England's novices bow to Malinga; MALINGA THE MERCILESS!
INEXPERIENCED England failed to measure up in defence of their ICC World Twenty20 title - and, in the words of their captain Stuart Broad, were "not quite good enough" throughout.
England's exit was confirmed last night when, despite a maiden Twenty20 international half-century from Samit Patel, they lost by 19 runs to Sri Lanka.
Two years after Paul Collingwood led his country to their first, and still only, International Cricket Council trophy - in this sprint format - Broad's callow team must head home before the semi-final stage.
Sri Lanka fast bowler Lasith Malinga undermined England's chase of 169-6 almost from the outset, with three wickets in his first over on the way to career-best figures of 5-31 in the final Super Eight match at Pallekele.
Only victory would have taken England through to the knockout stages and although Patel (67) and even Graeme Swann, with some late hitting, got them closer than had seemed likely, they never looked likely to prevail.
The relatively near miss was an appropriate, if frustrating, way for an unconvincing campaign to end.
"Ten minutes after the game, you're obviously really disappointed," said Broad.
"You can look at the missed opportunities. But I think throughout the whole tournament, we've not quite been good enough." England had to get by, of course, without the controversially absent Kevin Pietersen - and although others hinted at potential, several appeared willing and able maybe but not yet ready to take on and beat the world. "It's very disappointing to have gone out, because I believe we do have the firepower in that changing room to go far," added the captain. "Coming to the ground today, knowing you win three games and you win a World Cup, you're not that far away. It's frustratingly close." Broad did not exactly heap accolades on Malinga, reasoning his early wickets were not the hardest-earned. "It's Twenty20 cricket - he got a short and wide one caught at point, one caught at mid-off and a leg-side lbw that was missing six stumps. But he bowled really well, full and straight and showed the class that the IPL pay millions for. "He obviously hurt us with those three wickets. But they weren't jaffas, were they - we just managed to get out to them." So it was for much of the past two weeks that England have occasionally been the cause of their own downfall. "What you get with young guys is some days absolute brilliance, and other days a bit of averageness," added Broad. "I think, as a team, we've probably shown that. "Obviously, we didn't have enough players firing at the same time. The talent is certainly there. You see on the domestic scene these are the guys who are performing week in week out. "It's a learning experience when you come into the international scene. We've got guys here who haven't played a lot of international cricket. But as long as we learn from it, we will develop." While England pack bags and check early flight details, Sri Lanka can hope for two more home wins for glory. They will be able to do so too with Mahela Jayawardene's continued availability assured, after some quick thinking on their part to make sure he does not fall foul of an ICC over-rate suspension.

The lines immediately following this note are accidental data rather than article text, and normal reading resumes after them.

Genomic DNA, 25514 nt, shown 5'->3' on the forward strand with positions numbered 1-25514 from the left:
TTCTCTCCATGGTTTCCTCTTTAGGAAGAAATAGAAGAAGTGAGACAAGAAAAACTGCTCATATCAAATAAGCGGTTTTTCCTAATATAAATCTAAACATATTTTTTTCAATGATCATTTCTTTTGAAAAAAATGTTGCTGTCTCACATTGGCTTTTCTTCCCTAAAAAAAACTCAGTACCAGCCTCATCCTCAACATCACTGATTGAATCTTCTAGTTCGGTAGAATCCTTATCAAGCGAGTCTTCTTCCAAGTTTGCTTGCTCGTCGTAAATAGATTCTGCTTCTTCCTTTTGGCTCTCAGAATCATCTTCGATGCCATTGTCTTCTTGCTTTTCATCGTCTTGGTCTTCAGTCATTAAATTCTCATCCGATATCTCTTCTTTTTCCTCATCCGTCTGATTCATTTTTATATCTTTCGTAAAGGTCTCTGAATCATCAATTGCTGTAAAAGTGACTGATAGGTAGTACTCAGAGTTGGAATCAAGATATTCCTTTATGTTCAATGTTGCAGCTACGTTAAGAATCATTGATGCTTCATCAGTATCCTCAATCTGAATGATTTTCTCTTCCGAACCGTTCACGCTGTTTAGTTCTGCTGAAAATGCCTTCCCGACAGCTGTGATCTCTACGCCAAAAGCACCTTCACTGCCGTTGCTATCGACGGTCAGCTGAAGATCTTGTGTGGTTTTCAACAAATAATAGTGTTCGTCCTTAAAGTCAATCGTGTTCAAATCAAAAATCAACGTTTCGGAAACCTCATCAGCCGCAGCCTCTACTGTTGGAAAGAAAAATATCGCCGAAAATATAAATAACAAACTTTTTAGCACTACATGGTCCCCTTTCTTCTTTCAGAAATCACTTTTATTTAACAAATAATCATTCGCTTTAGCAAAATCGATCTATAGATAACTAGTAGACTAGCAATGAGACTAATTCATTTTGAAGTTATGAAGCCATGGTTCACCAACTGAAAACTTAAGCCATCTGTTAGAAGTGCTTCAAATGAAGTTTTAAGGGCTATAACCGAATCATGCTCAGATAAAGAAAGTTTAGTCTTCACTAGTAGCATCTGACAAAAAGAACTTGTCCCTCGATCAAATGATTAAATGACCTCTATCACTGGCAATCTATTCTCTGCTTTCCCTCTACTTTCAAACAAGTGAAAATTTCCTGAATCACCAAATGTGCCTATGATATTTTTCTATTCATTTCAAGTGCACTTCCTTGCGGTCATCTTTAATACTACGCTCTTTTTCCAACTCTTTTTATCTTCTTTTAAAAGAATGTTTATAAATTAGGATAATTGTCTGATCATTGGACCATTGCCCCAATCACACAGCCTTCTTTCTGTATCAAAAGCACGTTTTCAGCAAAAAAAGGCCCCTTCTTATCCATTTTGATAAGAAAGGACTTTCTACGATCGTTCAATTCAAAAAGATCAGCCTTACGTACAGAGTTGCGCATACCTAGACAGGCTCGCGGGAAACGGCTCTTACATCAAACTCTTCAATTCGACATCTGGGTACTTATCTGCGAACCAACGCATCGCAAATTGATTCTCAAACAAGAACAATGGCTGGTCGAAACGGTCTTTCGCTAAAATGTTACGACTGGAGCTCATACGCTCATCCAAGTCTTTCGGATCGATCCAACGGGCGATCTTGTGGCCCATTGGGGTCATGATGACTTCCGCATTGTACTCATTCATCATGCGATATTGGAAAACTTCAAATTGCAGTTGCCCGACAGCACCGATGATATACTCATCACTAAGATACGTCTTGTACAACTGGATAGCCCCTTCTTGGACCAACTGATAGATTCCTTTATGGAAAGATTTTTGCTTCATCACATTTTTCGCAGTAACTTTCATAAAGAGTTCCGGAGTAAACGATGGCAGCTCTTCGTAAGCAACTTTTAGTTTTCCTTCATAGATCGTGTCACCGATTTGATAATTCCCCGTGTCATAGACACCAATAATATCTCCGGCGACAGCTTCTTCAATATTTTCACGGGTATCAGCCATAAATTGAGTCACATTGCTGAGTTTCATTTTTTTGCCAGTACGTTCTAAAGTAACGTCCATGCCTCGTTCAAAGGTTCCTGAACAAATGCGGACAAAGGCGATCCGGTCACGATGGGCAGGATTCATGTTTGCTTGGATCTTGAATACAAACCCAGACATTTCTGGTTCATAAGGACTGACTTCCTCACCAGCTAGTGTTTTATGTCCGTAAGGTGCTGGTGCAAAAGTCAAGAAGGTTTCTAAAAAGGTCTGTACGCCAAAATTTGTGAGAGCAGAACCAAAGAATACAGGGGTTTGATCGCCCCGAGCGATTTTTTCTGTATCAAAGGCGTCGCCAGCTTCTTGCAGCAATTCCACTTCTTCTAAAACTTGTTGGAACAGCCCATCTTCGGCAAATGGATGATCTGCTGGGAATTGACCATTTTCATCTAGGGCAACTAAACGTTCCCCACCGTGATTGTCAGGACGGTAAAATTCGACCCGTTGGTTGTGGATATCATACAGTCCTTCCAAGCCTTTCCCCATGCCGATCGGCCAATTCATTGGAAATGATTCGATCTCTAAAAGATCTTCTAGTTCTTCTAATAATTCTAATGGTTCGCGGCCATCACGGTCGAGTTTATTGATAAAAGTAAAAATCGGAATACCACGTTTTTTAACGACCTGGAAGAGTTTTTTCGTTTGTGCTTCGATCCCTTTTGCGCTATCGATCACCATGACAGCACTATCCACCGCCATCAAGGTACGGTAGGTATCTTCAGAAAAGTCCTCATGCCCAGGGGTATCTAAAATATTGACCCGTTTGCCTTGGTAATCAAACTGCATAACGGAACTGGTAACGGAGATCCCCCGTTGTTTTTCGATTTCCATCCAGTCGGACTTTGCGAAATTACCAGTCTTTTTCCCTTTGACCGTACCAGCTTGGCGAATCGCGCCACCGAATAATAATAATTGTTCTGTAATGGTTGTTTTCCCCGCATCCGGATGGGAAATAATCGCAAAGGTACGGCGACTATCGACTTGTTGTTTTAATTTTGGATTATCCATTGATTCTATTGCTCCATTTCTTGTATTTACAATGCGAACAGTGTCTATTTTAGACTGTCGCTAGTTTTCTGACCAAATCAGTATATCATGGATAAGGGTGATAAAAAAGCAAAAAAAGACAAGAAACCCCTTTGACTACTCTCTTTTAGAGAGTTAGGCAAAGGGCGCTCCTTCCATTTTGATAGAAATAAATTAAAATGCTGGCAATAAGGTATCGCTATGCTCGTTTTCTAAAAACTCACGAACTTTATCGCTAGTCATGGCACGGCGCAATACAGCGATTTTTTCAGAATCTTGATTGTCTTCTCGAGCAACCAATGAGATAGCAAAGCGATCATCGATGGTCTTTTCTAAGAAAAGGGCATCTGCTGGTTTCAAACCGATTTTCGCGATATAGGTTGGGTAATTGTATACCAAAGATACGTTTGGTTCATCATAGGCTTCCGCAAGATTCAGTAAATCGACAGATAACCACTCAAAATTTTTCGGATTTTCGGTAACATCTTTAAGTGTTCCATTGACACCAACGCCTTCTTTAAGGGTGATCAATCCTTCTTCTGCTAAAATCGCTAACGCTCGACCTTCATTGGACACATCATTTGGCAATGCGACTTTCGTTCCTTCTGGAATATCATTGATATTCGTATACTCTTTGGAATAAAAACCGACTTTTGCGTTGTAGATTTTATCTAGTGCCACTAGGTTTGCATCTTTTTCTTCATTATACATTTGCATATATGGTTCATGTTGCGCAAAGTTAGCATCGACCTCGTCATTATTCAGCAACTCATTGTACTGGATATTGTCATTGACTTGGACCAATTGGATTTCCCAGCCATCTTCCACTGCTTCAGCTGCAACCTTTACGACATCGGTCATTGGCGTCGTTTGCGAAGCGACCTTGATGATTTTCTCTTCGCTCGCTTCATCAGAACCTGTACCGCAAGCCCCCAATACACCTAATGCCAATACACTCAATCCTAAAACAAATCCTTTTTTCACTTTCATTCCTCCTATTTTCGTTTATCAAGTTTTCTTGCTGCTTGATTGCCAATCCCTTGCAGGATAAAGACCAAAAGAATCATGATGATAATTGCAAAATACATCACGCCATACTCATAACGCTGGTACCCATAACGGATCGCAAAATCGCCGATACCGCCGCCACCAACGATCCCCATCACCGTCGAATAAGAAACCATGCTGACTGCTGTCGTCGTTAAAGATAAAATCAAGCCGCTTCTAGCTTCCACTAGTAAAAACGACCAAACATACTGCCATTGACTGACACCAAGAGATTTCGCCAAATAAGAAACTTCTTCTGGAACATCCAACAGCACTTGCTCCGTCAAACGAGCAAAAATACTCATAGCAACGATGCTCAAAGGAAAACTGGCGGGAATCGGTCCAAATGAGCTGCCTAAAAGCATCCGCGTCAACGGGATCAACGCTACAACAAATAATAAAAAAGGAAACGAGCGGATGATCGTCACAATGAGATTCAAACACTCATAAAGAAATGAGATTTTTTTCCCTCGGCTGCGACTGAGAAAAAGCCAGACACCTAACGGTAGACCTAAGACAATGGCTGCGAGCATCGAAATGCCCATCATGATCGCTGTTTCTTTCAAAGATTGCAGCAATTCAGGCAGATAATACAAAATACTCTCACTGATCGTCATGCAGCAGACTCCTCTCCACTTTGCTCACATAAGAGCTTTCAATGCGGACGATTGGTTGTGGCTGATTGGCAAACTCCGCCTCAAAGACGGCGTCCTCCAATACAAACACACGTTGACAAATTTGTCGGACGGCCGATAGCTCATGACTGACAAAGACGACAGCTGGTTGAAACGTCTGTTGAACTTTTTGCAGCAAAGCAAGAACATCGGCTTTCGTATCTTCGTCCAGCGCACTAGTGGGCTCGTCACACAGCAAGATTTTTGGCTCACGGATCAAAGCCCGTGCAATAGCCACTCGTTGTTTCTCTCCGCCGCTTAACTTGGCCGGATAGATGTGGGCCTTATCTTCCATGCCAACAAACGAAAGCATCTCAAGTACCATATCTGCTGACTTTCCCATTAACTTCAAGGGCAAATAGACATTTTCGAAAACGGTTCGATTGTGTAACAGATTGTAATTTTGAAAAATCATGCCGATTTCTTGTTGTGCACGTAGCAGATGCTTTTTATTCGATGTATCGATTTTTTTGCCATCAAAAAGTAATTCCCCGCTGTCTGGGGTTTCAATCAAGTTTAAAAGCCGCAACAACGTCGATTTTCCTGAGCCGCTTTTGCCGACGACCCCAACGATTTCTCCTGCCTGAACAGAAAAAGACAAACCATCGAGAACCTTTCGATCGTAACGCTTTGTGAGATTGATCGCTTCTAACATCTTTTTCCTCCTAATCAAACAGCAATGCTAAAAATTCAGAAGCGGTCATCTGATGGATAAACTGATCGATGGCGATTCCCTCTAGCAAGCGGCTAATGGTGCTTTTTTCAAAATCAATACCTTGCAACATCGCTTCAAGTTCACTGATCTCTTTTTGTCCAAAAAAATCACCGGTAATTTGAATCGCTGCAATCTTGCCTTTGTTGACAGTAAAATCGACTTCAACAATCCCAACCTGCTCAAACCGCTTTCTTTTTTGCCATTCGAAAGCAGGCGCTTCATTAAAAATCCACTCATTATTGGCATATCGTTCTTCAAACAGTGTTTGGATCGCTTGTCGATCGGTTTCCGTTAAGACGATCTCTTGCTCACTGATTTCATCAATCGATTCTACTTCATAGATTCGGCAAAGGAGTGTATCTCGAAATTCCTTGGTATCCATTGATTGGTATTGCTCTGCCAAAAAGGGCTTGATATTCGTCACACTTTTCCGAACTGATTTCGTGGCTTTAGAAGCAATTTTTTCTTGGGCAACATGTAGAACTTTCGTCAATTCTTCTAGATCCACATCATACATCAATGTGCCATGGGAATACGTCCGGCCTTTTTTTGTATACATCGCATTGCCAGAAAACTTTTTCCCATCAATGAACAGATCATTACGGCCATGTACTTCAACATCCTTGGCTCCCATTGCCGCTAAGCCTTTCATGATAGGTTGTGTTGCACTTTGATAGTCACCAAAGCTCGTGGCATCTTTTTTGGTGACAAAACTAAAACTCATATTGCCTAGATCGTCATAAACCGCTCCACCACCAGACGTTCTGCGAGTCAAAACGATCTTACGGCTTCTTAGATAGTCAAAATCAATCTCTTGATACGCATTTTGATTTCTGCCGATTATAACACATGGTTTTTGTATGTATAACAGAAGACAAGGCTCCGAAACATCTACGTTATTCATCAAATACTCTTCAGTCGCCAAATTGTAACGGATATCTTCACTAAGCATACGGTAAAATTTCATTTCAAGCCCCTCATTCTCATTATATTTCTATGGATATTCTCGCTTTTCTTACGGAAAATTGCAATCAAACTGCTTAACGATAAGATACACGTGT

That might have been his fate, had Jayawardene led his team again as scheduled and failed to race them through their 20 overs in the allotted time as against West Indies three days ago. He, like Broad against New Zealand, was fined for that transgression but would have been facing a semi-final ban for a repeat. Sri Lanka were therefore led against England by Kumar Sangakkara, to make sure they did not lose such an important player during the latter stages of the tournament. Broad said: "It's quite a clever use of the system. They can't afford to lose someone like Jayawardene for a 'World Cup' semi-final. "It's just a sneaky way to get past the ICC." Jayawardene admitted the ploy, but in more delicate terms. "The intentions were not bad. But obviously I had a warning for the over rate in the last match," he said. "If I get penalised again, I miss the match. It's a tough system, and the penalties are really harsh. We don't want to miss out on a big game - so that's what we did. "I'm sure they might change it - not in this tournament, I hope - but that's what happens. "But we're not trying to be funny, just find a way out of the situation."
|Printer friendly Cite/link Email Feedback|
|Publication:||Coventry Evening Telegraph (England)|
|Date:||Oct 2, 2012|
|Previous Article:||McIlroy's so happy as cop gets him off the hook.|
|Next Article:||Roy's new play begins Rep run; TheDailyPreview.|